T.V. VIEWING CHART
T.V. and Reading Times should be equal—Reading Activity is not the same as homework. Under Time list total number of hours for each activity.
(figure available in print form)
List B (Four of Six are Required)
1. School and Public Library. At the beginning of a school year the need for a library card, a copy of the library schedule, and a knowledge of what is available at the library are essential for school success. Students and parents are required in this activity to visit both the school and public libraries and to become familiar with these valuable resources. The teacher for this activity must notify librarians of this school project so that the librarians will be ready to visit these important visitors and make them welcome.
2. Magazine Article or Novel Sharing. The importance of sharing thoughts on a book or magazine article and the importance of reading as an alternative to TV cannot be overemphasized. The idea that parents enjoy reading is a positive influence for the child. When books and magazines are available the reading habit grows. In this activity parents and children share common readings and discuss content. A brief written report by the student including parent comment is also required.
3. Career Exploration. Children at middle school age enjoy exposure to career opportunities. They may even have thoughts about jobs they might like to hold in the future. Parents and children should discuss the types of jobs available and the skills necessary for jobs in which they show interest. After discussion, parents and children in the activity are required to visit a place of work. The choice of where to visit will be easy for some families but for others the choice will be difficult. There may also be an uneasy feeling as to how to proceed. The teacher in this activity must provide a list of possible choices with phone numbers and the name of the person familiar with this project that they may contact for a visit. The Greater New Haven Chamber of Commerce is available for help in this regard. The child, after the visit, is required to write a short report describing the visit and giving plans for any possible future visits.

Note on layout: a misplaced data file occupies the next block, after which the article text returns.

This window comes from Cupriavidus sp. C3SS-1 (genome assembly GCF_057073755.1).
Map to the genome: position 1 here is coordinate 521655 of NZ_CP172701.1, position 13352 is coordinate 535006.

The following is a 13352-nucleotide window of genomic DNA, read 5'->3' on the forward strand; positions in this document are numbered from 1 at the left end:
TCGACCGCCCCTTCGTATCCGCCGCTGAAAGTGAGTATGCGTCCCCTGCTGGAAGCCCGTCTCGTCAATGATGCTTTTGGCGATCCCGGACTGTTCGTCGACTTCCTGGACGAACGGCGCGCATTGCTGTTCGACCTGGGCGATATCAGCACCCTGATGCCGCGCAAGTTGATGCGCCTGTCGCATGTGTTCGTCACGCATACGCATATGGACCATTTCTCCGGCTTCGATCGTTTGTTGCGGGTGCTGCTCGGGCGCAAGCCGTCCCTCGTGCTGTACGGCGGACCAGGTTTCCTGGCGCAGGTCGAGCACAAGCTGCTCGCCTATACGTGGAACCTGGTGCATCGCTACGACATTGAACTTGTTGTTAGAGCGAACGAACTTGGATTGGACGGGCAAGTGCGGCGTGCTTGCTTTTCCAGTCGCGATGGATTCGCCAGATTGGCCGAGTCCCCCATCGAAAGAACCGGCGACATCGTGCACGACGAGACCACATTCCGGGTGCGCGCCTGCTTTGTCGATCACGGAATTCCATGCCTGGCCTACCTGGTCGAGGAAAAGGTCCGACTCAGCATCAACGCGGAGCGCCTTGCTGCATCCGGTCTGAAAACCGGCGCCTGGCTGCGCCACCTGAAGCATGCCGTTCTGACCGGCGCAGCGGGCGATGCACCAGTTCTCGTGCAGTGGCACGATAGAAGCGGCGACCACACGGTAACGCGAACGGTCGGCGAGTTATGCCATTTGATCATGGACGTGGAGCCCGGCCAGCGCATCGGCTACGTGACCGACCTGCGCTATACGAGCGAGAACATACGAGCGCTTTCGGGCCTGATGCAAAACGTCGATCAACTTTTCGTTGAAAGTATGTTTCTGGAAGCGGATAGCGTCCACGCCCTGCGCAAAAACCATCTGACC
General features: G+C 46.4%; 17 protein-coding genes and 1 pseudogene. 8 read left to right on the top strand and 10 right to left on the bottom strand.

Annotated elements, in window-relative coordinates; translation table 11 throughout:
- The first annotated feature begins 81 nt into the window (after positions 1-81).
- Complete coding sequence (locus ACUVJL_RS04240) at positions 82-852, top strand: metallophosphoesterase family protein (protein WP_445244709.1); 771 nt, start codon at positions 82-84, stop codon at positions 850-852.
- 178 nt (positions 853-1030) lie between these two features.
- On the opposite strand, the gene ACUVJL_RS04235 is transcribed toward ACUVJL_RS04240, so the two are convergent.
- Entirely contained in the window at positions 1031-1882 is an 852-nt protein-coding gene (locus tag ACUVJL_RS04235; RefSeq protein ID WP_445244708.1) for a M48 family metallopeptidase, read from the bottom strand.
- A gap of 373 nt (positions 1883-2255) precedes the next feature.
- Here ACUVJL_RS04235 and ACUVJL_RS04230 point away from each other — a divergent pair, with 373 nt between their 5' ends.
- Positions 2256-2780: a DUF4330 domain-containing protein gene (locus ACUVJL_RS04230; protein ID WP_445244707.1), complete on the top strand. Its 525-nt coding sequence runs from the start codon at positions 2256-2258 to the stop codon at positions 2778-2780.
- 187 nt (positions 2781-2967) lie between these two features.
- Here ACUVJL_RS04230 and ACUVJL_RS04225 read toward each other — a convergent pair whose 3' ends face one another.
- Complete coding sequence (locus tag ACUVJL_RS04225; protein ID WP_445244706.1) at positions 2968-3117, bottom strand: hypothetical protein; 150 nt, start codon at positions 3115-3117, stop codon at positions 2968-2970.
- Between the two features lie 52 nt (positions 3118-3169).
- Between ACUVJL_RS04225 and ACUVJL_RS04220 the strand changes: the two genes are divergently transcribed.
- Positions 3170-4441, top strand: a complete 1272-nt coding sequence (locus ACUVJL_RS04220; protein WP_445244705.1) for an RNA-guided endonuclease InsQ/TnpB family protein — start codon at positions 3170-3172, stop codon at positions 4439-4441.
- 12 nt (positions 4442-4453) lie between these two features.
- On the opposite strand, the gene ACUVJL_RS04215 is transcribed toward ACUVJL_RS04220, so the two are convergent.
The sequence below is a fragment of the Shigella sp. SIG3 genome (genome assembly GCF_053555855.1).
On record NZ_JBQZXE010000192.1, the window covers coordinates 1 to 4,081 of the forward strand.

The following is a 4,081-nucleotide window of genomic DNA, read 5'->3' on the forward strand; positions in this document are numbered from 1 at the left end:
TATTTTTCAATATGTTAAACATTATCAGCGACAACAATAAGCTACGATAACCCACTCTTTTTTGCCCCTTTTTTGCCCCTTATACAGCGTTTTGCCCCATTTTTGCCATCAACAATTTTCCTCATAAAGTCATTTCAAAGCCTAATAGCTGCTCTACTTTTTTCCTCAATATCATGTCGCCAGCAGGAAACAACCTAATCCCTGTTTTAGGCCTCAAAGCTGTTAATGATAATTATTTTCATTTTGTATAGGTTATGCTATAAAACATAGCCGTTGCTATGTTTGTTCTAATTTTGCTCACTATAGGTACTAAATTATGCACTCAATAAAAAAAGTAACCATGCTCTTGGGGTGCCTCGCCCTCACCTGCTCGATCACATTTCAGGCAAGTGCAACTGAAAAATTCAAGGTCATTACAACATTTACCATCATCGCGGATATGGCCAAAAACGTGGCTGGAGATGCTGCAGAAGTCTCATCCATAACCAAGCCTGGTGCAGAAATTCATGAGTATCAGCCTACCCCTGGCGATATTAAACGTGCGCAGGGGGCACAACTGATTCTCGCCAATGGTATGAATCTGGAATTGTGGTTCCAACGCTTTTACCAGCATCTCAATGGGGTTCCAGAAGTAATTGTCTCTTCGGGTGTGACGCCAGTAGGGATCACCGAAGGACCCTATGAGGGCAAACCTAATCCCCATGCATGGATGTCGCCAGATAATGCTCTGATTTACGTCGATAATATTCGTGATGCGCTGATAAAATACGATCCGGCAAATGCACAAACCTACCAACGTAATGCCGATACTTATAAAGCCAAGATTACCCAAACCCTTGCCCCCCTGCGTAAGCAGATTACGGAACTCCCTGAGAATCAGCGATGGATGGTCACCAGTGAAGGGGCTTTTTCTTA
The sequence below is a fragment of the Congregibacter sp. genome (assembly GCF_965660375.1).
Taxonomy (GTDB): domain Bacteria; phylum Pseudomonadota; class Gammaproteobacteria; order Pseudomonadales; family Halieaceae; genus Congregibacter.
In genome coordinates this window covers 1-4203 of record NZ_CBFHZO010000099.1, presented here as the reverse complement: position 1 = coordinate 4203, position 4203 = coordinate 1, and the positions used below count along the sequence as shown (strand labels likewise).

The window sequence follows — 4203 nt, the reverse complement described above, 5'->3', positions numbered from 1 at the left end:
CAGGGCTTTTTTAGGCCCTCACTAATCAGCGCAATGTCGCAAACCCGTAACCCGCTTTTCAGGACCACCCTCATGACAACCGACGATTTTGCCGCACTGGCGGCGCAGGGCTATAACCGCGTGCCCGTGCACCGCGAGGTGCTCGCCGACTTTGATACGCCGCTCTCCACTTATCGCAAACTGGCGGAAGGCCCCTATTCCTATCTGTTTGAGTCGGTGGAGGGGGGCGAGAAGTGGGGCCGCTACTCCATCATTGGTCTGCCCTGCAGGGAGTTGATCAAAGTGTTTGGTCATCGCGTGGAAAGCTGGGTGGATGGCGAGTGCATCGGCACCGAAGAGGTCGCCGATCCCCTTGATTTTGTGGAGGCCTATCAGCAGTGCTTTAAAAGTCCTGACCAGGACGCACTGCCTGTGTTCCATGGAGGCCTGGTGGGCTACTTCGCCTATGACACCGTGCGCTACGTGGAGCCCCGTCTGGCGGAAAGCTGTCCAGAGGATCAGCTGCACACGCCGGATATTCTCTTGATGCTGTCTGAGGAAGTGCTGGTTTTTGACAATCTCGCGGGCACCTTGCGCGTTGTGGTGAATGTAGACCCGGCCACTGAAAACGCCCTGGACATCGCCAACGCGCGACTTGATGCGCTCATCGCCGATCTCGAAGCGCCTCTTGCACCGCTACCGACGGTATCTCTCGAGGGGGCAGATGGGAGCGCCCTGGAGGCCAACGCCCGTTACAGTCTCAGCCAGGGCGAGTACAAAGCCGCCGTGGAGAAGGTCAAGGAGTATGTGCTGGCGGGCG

4. Museum, Live Theatre, or Art Gallery Visit. Increasing life experiences is a vital part of one’s education. The opportunity to visit and to share ideas outside of the classroom with parents will increase communication at home while at the same time broadening student horizons and interest in learning. As with job visits, the teacher must provide a list of suggested choices and the name of the person to contact at each location. If parents and children feel comfortable they will return. A brief written comment by the student is required to complete this activity.
5. Higher Learning Experience. While the student is only beginning middle school, it is a good idea to begin to set goals for the future. Visiting a college, trade school, or high school can be very beneficial. Parents and students are required in this activity to visit a school beyond middle school level. Questions regarding requirements and courses of study offered should be asked and a written report is required. As with the other activities suggestions must be provided by the teacher. The parents and children will feel much more comfortable if they know their calls are expected.
6. Transfer. The child and parent in this activity are required to discuss the unit with another family. Hopefully, they will agree to try a few of the ideas discussed. It may seem unrealistic to think that the ideas presented can be easily transferred but only through real dialogue can meaningful change occur. Sharing ideas may have more value than it appears.
Having completed the required activities and four of the six optional activities, the parent and student are required to complete the following check off list. All materials should be returned in a folder to the teacher at the conclusion of the orientation program—approximately one month from the initial meeting.
*Distribute handout #5—Parent/Child check off list.